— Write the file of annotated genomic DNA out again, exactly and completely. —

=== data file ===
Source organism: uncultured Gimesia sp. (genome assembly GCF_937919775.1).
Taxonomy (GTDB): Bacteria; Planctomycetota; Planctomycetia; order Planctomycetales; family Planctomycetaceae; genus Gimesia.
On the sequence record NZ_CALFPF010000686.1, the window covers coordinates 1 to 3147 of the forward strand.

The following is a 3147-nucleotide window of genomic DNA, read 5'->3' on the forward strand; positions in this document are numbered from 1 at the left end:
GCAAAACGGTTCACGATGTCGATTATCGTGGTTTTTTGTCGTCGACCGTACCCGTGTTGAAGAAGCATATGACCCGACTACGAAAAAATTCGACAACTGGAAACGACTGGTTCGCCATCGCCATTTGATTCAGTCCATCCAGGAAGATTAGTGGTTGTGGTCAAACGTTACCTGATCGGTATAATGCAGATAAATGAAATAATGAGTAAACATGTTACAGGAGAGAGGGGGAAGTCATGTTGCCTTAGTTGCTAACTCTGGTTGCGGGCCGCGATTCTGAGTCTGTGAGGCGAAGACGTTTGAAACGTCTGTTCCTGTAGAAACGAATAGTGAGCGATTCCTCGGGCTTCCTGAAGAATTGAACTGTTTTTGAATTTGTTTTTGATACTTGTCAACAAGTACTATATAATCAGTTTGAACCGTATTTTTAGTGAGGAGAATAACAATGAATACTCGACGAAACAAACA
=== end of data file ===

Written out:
Source organism: uncultured Gimesia sp. (genome assembly GCF_937919775.1).
Taxonomy (GTDB): Bacteria; Planctomycetota; Planctomycetia; order Planctomycetales; family Planctomycetaceae; genus Gimesia.
On the sequence record NZ_CALFPF010000686.1, the window covers coordinates 1 to 3147 of the forward strand.

The following is a 3147-nucleotide window of genomic DNA, read 5'->3' on the forward strand; positions in this document are numbered from 1 at the left end:
GCAAAACGGTTCACGATGTCGATTATCGTGGTTTTTTGTCGTCGACCGTACCCGTGTTGAAGAAGCATATGACCCGACTACGAAAAAATTCGACAACTGGAAACGACTGGTTCGCCATCGCCATTTGATTCAGTCCATCCAGGAAGATTAGTGGTTGTGGTCAAACGTTACCTGATCGGTATAATGCAGATAAATGAAATAATGAGTAAACATGTTACAGGAGAGAGGGGGAAGTCATGTTGCCTTAGTTGCTAACTCTGGTTGCGGGCCGCGATTCTGAGTCTGTGAGGCGAAGACGTTTGAAACGTCTGTTCCTGTAGAAACGAATAGTGAGCGATTCCTCGGGCTTCCTGAAGAATTGAACTGTTTTTGAATTTGTTTTTGATACTTGTCAACAAGTACTATATAATCAGTTTGAACCGTATTTTTAGTGAGGAGAATAACAATGAATACTCGACGAAACAAACA